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Constitutional law – judicial power of the Commonwealth

In the High Court decision of Hobart International Airport Pty Ltd v Clarence City Council; Australia Pacific Airports (Launceston) Pty Ltd v Northern Midlands Council Pty Ltd [2022] HCA 5 (9 March 2022), the issue the High Court was required to determine was whether the dispute sought to be agitated by the respondents (councils) involved a ‘matter’ for the purposes of Chapter III of the Constitution.

The appellants (lessees) entered into long-term leases with the Commonwealth for the Hobart Airport and the Launceston Airport (airport sites). The airport sites are both on Commonwealth land and in areas administered by the councils.

The Commonwealth granted the leases pursuant to s22 of the Airports (Transitional) Act 1996 (Cth) (Transitional Act). The leases contain materially similar terms, including clause 26 which forms the basis of the dispute between the parties.

The insertion of clause 26 into the leases is consistent with the principle of ‘competitive neutrality’ embodied in the ‘Competition Principles Agreement’ between the Commonwealth and the states and territories. Clause 26 provides that if rates are not payable to the local council, because the airport site is on Commonwealth land, then the lessees must use “all reasonable endeavours” to enter into an agreement with the council – this would be to pay an amount equivalent to that which would have been payable as rates on those parts of the airport sites which are either sub-leased to tenants, or on which “trading or financial operations are undertaken”.

In 2014, the Valuer-General of Tasmania undertook a re-valuation of the airport sites. The outcome was a significant increase in the amount payable by the lessees to the councils under cl.26. Subsequently, the Commonwealth engaged an independent valuer to value the airport sites.

In 2016 the independent valuer provided a valuation report which was later revised in 2017. The Commonwealth told the lessees that it would consider the lessees compliant with their obligations under cl.26 if the lessees paid the councils on the basis of the revised valuation.

The councils then commenced proceedings in the Federal Court of Australia against both the Commonwealth and the lessees, seeking, among other things, declaratory relief pursuant to s21 of the Federal Court of Australia Act 1976 (Cth) as to the proper construction of cl.26.

The primary judge dismissed the councils’ applications on the basis that the councils lacked standing to obtain the declaratory relief sought. The councils successfully appealed to the Full Court of the Federal Court (Jagot, Kerr and Anderson JJ). By grant of special leave the lessees appealed to the High Court.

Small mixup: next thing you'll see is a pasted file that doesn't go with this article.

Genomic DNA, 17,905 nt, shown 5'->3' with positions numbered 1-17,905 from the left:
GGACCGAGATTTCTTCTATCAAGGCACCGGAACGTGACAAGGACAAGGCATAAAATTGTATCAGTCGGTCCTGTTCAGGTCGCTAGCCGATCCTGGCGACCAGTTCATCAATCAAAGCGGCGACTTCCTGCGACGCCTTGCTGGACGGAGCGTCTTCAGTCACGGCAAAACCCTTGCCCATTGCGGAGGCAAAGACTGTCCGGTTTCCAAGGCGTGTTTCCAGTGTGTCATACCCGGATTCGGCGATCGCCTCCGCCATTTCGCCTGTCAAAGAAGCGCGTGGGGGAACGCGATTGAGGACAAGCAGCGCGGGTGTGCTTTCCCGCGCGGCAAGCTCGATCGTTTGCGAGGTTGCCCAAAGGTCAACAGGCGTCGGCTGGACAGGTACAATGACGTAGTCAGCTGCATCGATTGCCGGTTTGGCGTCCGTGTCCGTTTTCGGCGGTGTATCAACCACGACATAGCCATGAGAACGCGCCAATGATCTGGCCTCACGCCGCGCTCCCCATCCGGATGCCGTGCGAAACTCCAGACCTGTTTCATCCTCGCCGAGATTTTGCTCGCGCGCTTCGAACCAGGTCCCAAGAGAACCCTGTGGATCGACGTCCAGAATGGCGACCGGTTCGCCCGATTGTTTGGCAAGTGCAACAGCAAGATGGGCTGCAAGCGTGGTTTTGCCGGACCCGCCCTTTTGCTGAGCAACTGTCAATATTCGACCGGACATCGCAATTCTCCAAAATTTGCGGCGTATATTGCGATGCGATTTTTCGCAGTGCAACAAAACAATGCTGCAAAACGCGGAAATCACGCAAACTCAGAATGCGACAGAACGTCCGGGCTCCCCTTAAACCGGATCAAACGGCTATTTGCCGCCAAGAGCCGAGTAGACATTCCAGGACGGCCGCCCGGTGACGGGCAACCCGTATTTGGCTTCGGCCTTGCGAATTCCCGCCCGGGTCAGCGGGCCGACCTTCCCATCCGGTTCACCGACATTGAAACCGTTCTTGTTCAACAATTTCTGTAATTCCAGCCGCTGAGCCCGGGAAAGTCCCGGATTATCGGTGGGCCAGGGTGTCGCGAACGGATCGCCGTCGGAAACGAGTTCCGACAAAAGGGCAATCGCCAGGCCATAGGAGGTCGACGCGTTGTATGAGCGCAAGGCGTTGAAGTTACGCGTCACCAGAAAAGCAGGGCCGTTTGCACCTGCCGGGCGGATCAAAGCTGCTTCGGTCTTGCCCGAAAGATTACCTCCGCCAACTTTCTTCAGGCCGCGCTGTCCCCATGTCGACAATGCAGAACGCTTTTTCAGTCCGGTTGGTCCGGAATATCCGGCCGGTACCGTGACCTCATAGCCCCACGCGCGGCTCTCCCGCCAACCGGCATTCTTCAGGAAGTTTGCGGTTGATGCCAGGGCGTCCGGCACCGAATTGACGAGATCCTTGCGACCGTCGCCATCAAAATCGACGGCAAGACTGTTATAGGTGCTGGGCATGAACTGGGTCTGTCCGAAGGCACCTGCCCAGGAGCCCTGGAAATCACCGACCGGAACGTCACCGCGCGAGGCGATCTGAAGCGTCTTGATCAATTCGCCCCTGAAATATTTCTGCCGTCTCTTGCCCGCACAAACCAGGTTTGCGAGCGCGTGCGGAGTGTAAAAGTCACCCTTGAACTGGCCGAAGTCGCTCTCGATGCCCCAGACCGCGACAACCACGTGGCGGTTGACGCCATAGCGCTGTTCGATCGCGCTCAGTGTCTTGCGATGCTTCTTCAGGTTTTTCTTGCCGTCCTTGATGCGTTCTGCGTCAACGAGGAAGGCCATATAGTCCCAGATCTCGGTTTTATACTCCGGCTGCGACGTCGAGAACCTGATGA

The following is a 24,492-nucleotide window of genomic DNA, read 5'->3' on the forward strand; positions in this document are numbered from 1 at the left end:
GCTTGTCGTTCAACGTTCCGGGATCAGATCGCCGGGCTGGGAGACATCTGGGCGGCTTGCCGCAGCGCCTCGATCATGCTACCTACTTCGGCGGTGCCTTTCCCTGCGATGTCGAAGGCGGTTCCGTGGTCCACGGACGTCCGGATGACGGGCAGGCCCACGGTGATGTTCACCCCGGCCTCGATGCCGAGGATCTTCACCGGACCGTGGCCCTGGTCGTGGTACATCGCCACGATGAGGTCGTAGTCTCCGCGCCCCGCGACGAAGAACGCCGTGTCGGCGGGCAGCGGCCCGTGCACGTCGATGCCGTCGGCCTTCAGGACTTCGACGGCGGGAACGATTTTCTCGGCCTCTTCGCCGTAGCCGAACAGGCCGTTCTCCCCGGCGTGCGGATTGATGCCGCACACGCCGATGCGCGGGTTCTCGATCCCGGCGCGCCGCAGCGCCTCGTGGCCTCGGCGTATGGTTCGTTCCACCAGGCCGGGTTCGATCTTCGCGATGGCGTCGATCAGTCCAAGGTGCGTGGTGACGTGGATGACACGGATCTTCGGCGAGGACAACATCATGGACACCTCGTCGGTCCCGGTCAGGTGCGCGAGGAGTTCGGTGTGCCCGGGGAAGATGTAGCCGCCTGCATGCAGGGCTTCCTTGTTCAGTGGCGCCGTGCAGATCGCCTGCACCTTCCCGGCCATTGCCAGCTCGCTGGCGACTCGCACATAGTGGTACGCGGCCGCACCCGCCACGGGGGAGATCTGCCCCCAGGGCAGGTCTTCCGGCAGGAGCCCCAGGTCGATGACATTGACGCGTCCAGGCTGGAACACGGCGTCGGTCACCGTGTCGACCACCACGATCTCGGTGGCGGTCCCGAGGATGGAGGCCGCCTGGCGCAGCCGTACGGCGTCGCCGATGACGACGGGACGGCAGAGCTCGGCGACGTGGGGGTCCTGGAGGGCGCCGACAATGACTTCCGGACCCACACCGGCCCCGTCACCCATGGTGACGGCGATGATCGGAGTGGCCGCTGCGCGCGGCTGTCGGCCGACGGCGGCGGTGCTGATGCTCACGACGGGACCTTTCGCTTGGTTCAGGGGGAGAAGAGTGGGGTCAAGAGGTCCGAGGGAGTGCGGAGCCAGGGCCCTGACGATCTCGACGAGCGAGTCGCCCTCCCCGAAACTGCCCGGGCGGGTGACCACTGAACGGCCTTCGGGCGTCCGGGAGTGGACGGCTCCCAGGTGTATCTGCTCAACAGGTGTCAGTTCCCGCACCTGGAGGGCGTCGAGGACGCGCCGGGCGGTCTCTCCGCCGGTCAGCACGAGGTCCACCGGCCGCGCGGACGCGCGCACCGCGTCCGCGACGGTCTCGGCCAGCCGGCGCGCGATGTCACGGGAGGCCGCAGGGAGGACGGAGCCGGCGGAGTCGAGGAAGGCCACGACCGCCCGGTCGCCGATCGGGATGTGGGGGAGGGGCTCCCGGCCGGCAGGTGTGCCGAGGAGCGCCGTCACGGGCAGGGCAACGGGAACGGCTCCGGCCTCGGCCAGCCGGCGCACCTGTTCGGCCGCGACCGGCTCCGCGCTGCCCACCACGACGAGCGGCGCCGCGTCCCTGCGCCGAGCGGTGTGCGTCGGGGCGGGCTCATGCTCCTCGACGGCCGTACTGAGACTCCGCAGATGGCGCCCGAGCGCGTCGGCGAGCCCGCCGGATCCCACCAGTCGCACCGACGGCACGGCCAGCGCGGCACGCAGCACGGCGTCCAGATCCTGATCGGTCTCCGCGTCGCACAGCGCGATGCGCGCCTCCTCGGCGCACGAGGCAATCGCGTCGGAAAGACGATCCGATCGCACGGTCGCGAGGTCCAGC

The High Court (Edelman and Steward JJ dissenting) dismissed the appeals. Kiefel CJ, Keane and Gordon JJ observed, at [26], that a “matter” has two elements:

  1. the subject matter itself (as defined by reference to the heads of jurisdiction set out in Chapter III of the Constitution)
  2. the nature of the dispute sufficient to give rise to a justiciable controversy.

Kiefel CJ et al found that the councils’ dispute satisfied both elements. Kiefel CJ et al considered, at [27], that the first element was satisfied because the leases owe their existence to a Commonwealth law (the Transitional Act).

In determining the second element (the existence of a justiciable controversy), Kiefel CJ et al considered, at [30], that the answer turned on whether the councils had standing to have the dispute determined and obtain the declarations sought.

Referring to the decision of the Full Court of the Federal Court in Aussie Airlines Pty Ltd v Australian Airlines Ltd (1996) 68 FCR 406, Kiefel CJ et al held that the councils did have standing to obtain declaration in respect of the proper construction of cl.26, even though the councils were not a party to the leases, because the councils had a “sufficient” and “real” interest in seeking declaratory relief.

Gageler and Gleeson JJ also found both elements of a matter to be present. And their Honours, at [74] citing Aussie Airlines, found that that the councils had an interest in declaratory relief that was “distinctive”, “substantial”, and aligned to the public interest sought to be advanced by cl.26.

In dissent, Edelman and Steward JJ agreed with the principles enuniciated by Kiefel CJ et al but, in applying those principles, concluded that there were no exceptional circumstances giving the council standing to seek declaratory relief.

Dr Michelle Sharpe is a Victorian barrister practising in general commercial, real property, disciplinary and regulatory law, 03 9225 8722, email msharpe@vicbar.com.au. The full version of these judgments can be found at austlii.edu.au.

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